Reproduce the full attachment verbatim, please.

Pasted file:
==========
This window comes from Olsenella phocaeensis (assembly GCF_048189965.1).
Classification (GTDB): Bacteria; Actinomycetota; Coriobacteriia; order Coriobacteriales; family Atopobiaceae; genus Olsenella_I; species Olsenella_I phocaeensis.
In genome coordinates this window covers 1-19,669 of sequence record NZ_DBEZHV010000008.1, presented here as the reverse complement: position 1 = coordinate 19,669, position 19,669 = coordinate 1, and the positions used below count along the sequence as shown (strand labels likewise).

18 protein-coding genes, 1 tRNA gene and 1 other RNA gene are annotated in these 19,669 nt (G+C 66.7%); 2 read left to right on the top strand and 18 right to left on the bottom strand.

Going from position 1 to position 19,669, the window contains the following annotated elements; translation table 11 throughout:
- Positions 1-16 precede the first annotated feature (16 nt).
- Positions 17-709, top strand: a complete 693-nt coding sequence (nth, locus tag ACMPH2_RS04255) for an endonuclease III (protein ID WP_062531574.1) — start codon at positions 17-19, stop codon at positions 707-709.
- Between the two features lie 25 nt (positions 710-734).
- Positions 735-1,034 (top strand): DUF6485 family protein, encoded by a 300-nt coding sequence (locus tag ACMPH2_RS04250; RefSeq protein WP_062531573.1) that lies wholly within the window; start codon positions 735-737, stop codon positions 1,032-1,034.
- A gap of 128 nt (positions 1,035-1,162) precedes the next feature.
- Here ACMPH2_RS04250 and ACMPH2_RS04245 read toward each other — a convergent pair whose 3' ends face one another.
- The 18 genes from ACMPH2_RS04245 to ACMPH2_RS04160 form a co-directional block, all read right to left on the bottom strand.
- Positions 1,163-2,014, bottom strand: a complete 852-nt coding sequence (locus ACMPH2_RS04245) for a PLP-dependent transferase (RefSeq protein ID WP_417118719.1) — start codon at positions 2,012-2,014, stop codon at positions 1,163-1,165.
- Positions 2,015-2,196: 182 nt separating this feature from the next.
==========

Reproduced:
This window comes from Olsenella phocaeensis (assembly GCF_048189965.1).
Classification (GTDB): Bacteria; Actinomycetota; Coriobacteriia; order Coriobacteriales; family Atopobiaceae; genus Olsenella_I; species Olsenella_I phocaeensis.
In genome coordinates this window covers 1-19,669 of sequence record NZ_DBEZHV010000008.1, presented here as the reverse complement: position 1 = coordinate 19,669, position 19,669 = coordinate 1, and the positions used below count along the sequence as shown (strand labels likewise).

18 protein-coding genes, 1 tRNA gene and 1 other RNA gene are annotated in these 19,669 nt (G+C 66.7%); 2 read left to right on the top strand and 18 right to left on the bottom strand.

Going from position 1 to position 19,669, the window contains the following annotated elements; translation table 11 throughout:
- Positions 1-16 precede the first annotated feature (16 nt).
- Positions 17-709, top strand: a complete 693-nt coding sequence (nth, locus tag ACMPH2_RS04255) for an endonuclease III (protein ID WP_062531574.1) — start codon at positions 17-19, stop codon at positions 707-709.
- Between the two features lie 25 nt (positions 710-734).
- Positions 735-1,034 (top strand): DUF6485 family protein, encoded by a 300-nt coding sequence (locus tag ACMPH2_RS04250; RefSeq protein WP_062531573.1) that lies wholly within the window; start codon positions 735-737, stop codon positions 1,032-1,034.
- A gap of 128 nt (positions 1,035-1,162) precedes the next feature.
- Here ACMPH2_RS04250 and ACMPH2_RS04245 read toward each other — a convergent pair whose 3' ends face one another.
- The 18 genes from ACMPH2_RS04245 to ACMPH2_RS04160 form a co-directional block, all read right to left on the bottom strand.
- Positions 1,163-2,014, bottom strand: a complete 852-nt coding sequence (locus ACMPH2_RS04245) for a PLP-dependent transferase (RefSeq protein ID WP_417118719.1) — start codon at positions 2,012-2,014, stop codon at positions 1,163-1,165.
- Positions 2,015-2,196: 182 nt separating this feature from the next.